Women will only benefit from rural development after the following questions are solved: their participation in laws related to land reform, their right to land access, credit and qualification. The difficulty in obtaining access to property hinders women from presenting guarantees for credit. Therefore, easy access to credit, to transport and to commercial services would be a great help to enable women to contribute to rural development.

Brazil must promote a social development policy to lift 32 million people up from poverty and 16 million people from indigence. As we have seen, the causes of this situation are a low educational level, which leads to jobs with low productivity and low or non-existent qualifications; families headed by women and subjected to poverty, etc. In fact, if you are a Brazilian woman, are black, have a low educational level, are the head of the household, and have many children, you stand a 95% chance of being classified as poor.

There is no clear development policy for women. For instance: since 1988, the Constitution has guaranteed women the right to receive land; before, this was legally difficult or even impossible. However, whenever the government has the possibility of granting land, it does so to men. Female heads of households rarely receive plots in the colonisation programs, as in the National Integration Program (Programa de Integração Nacional - PIN) and in the Pro-Land Program (Pro-Terra), in the 70s.

The 1988 Constitution established that rural women could receive pensions from the age of 60, even if their husbands already had this benefit. Until then, the rural pension was half the minimum wage for men and was not granted to women, since each family could receive only one pension. The consequences have been extremely positive for women, since the pension gave them more autonomy and more economic freedom within the poverty levels and has contributed even towards their achievement of citizenship.

As a way of pressuring the government to implement programs that benefit the landless rural workers, organised families will often knock down fences of nonproductive large estates to occupy the land. From 1974 to 1994, more than 100,000 land registrations were made, where today more than 140,000 inhabitants live. But the battle for work does not stop with the conquest of the land. It is necessary to ''continue the war" in order to implement an agricultural policy directed to the interests of agriculture.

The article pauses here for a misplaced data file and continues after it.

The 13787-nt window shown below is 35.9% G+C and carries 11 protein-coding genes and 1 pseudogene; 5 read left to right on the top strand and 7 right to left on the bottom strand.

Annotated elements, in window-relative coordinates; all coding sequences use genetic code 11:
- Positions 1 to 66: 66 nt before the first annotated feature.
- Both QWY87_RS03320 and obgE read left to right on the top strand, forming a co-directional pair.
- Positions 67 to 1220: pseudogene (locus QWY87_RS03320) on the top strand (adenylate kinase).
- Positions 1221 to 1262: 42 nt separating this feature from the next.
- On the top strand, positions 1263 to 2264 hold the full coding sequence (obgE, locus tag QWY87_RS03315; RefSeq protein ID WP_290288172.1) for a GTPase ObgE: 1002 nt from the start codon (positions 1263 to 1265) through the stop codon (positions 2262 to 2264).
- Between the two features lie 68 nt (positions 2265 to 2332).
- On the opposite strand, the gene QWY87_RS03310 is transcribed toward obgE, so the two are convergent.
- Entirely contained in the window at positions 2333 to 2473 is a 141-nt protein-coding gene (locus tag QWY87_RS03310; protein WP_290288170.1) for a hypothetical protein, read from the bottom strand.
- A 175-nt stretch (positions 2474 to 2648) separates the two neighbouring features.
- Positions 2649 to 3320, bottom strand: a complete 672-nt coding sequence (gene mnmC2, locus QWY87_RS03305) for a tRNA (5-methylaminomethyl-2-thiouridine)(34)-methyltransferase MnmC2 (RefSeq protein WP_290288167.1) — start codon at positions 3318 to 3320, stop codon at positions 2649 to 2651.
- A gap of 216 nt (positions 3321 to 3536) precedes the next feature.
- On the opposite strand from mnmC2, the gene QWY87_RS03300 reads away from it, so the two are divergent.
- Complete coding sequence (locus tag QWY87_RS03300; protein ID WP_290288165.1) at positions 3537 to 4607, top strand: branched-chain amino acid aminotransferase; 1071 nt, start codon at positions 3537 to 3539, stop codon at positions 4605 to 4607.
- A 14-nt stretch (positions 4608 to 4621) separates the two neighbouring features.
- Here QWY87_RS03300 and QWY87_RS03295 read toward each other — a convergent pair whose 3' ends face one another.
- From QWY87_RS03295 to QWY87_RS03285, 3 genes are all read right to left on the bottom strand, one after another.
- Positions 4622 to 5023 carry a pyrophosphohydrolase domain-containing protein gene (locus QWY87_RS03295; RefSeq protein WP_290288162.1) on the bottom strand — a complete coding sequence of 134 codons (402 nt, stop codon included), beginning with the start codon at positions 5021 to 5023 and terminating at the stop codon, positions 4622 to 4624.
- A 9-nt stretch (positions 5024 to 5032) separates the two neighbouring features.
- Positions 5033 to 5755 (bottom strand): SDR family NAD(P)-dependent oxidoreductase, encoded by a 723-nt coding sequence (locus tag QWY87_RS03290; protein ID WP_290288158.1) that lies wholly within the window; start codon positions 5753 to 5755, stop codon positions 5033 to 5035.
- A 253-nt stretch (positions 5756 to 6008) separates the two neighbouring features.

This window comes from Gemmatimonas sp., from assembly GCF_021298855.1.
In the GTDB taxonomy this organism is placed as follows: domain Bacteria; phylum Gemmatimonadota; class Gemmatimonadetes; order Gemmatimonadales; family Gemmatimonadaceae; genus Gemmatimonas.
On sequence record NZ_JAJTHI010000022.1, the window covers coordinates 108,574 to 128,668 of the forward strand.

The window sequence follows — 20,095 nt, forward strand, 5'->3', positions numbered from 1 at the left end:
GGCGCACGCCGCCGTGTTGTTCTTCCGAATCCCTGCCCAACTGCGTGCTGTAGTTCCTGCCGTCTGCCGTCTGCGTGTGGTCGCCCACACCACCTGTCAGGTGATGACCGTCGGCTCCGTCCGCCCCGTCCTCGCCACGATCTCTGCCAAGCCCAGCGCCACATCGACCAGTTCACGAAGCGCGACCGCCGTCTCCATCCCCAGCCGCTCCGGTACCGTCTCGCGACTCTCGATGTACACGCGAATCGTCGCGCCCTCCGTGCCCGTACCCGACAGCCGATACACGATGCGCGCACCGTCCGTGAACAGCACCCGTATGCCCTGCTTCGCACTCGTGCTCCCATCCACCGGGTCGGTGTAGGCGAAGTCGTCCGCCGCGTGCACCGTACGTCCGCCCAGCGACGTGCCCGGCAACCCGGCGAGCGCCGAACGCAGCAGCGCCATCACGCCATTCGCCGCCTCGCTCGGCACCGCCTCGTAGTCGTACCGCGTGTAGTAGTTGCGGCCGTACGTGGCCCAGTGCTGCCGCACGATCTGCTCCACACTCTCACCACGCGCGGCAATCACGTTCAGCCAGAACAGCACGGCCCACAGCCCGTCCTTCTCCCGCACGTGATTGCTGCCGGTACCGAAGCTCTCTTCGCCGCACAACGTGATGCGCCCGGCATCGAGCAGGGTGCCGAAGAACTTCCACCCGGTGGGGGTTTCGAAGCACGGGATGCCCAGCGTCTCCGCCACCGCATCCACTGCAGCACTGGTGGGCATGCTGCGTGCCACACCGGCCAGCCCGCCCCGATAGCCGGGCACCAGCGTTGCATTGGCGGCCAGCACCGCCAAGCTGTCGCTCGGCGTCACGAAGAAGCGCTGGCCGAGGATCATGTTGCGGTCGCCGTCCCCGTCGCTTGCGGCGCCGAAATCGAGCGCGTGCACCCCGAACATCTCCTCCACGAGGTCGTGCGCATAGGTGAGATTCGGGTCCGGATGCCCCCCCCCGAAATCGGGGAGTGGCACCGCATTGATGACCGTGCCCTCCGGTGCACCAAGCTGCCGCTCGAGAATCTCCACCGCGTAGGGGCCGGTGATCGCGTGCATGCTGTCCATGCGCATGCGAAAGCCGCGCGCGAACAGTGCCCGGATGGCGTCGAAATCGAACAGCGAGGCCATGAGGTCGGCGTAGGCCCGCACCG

The government has shown great neglect of smallholders producers. When they receive a government loan they face great difficulties in paying it back and, if they fail, they have to give up the land and return to their former status of landless wage-labourers.

The vaccination programs against measles, chickenpox, and polio also reach the rural population, wherever they live -Amazon Valley, Northeastern backlands, Southern pampas, etc. This fact has enormously contributed to the drop in child mortality, which does not mean, however, that the quality of life of the population has improved.

Besides an agricultural policy which protects the survival of the family and the maintenance of property, it is necessary to promote some basic human rights, such as health services for women and family and, more importantly, education for all children and youth.

In Brazil, as in other countries, the technological model implemented both in urban and rural areas, is ecologically unsound. People, animals, land, soils are highly affected. It is not possible to imagine an easy and painless solution to the problems which affect the population as well as the environment. And normally, it is the weaker sectors of the society that are most affected.

Women and rural development policies